No, it’s not – in fact, the website couldn’t even handle 500 visitors without problems according to internal documents from the Centers for Medicare and Medicaid Services, released in hearings last week (the all-caps emails are the best ones). The real problem with the website at this point isn’t capacity at all: it’s the extremely delayed back-end – major portions of which apparently haven’t even been built yet – which are supposed to hand off people to the actual insurers they select, and handle the payments for plans (the point at which people are actually “enrolled”). Collecting these premiums and making sure insurers get them has always been the heaviest lift under Obamacare, and the lack of these systems is far more problematic than just the front-end frustrations of delays and glitches. It’s along the lines of having an Expedia-like site that “works” because you can select your flight, but doesn’t actually have the capability for sellers to charge you, or reserve your ticket. Which is, let’s face it, kind of key. There is no public deadline for these remaining critical fixes, and they’ve already missed their first deadline for the front-end.
3) Only a few young and healthy people will pay more – for most people, they will keep their plans or have something better.
No, actually, premiums are going up just about everywhere, and for most people. In 41 states, premiums in the individual market are going up by an average of 41%

Only eight states – generally those with the most heavily regulated markets – will see premium reductions ranging between 3% and 40%. But according to The Manhattan Institute’s analysis, for those who have it bad, it’s really bad: the eight worst states are seeing huge premium hikes, including Nevada (+179%), New Mexico (+142%), Arkansas (+138%), North Carolina (+136%), Vermont (+117%), Georgia (+92%), South Dakota (+77%), and Nebraska (+74%). While the young and healthy get the brunt of these increases, the older folks aren’t exempt, either – and even if their premiums don’t increase that much, it’s likely they’ll see larger deductibles and narrower networks.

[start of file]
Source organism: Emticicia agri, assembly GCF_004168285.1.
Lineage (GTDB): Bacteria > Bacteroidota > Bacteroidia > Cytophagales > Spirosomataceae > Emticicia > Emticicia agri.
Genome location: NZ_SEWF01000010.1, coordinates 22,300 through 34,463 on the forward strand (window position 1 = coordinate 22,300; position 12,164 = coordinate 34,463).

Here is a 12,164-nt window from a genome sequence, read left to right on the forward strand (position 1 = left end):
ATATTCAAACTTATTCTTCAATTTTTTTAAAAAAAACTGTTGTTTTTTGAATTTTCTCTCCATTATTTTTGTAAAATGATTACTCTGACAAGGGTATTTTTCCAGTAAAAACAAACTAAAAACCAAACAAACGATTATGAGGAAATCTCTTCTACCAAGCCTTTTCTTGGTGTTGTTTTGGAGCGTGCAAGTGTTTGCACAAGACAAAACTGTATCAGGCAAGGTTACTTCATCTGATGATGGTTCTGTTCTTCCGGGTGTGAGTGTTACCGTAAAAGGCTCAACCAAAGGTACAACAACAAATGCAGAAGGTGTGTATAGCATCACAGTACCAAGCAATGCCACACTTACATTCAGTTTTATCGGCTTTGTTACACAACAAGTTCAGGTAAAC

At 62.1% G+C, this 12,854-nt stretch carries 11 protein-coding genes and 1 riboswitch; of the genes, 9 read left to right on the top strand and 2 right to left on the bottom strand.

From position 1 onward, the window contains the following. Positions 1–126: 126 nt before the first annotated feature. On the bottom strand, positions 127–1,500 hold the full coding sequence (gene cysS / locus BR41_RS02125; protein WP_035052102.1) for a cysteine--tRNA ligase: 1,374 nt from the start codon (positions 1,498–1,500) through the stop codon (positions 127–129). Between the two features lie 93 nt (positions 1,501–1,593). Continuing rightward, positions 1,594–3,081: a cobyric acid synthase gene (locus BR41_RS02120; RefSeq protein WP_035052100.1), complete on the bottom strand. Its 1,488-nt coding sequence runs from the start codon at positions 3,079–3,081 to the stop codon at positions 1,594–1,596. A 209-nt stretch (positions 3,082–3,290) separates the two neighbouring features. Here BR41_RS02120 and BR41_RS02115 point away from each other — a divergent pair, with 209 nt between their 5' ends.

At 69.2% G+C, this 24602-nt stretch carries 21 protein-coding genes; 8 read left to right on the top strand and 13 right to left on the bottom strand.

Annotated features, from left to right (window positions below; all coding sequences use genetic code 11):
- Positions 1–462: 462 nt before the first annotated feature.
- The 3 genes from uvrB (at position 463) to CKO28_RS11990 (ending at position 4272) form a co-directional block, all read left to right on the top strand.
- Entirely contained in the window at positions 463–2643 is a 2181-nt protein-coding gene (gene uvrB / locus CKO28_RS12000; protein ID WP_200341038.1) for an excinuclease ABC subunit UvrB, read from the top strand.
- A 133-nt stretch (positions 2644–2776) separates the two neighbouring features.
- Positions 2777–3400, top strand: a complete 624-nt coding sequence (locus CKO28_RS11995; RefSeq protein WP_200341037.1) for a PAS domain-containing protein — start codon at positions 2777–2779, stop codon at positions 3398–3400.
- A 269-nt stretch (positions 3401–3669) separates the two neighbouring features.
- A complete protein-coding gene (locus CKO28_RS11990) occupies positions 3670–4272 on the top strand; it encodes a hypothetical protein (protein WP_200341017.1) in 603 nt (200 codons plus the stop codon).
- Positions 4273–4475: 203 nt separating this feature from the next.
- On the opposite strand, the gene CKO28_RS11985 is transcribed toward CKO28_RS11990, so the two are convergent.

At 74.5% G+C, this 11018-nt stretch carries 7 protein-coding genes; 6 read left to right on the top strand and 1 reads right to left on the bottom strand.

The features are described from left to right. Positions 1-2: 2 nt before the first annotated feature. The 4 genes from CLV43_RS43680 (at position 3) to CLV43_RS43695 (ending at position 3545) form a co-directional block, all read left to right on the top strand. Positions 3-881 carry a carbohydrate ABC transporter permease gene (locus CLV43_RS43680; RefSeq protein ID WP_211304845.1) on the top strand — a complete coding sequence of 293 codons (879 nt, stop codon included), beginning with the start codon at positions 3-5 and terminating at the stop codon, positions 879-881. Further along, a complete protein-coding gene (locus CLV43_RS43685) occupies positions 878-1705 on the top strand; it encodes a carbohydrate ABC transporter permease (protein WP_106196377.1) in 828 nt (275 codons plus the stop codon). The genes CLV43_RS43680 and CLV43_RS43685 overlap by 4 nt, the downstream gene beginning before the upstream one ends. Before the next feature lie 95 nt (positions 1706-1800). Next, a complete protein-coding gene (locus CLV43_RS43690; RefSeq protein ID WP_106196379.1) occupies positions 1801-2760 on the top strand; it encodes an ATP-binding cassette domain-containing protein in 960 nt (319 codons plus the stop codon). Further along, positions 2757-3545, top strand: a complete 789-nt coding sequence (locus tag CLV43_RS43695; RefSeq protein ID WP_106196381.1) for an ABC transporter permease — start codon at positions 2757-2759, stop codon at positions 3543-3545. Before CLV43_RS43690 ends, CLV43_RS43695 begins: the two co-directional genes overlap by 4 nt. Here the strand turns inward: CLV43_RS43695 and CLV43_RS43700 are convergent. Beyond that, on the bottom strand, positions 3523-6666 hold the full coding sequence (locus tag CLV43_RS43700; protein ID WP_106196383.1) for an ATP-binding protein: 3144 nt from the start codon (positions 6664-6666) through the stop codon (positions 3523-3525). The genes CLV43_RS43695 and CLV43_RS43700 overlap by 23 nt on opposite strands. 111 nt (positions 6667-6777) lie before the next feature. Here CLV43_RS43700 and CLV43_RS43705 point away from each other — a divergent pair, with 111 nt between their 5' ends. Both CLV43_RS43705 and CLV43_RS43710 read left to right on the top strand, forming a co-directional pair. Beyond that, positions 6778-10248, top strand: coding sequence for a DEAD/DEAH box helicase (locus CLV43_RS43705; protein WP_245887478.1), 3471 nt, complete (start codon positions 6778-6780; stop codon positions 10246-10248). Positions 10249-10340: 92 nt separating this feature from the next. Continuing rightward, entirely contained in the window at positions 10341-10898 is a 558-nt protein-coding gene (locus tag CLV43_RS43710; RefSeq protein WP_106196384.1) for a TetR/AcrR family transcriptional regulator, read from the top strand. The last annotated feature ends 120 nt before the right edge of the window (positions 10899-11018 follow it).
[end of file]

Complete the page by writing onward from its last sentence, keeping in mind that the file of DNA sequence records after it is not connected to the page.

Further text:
4) The pre-Obamacare health insurance market was a “free market” full of “junk” insurance plans, which screwed people over and dropped their insurance when they got sick.
No, this simply isn’t true. The American health insurance system prior to Obamacare was in some senses the worst of both worlds: one torn between single payer and third party payer, where while most of the care offered was superior to the rest of the world, the chief problem was explosive growth in costs… because no one cares what something costs when someone else is paying for it (in this case, your employer or the government). No one in their right mind would describe a reality in which the government holds so much market sway, and in which consumers have near-zero price transparency, as a free market system. And as for screwing over people who got sick: it’s been illegal for insurers in the employer market to drop people who get sick since 1997 (thanks, HIPAA!). This means the problem only applies to the individual market (10% of private health insurance), where people were dropped less than 4/10ths of 1% of the time, typically after an appeals process. You really want to argue we needed to disrupt the entire marketplace to solve a problem which impacted such a small portion of the population? It would’ve been cheaper to just hand them all a check for higher-subsidized coverage… such as those offered through high risk pools, the type states like Maryland and New Hampshire are trying to keep open since their exchanges are broken. Oh, and if you’re in the employer market and feel left out by all this disruption, don’t worry – you’re next.

Much more at the link .

Maybe print out a copy for your own use, just in case.

Happy Thanksgiving, and may your turkeys be confined to the oven and the serving platter, not sitting as 'guests' at your table or in your living room.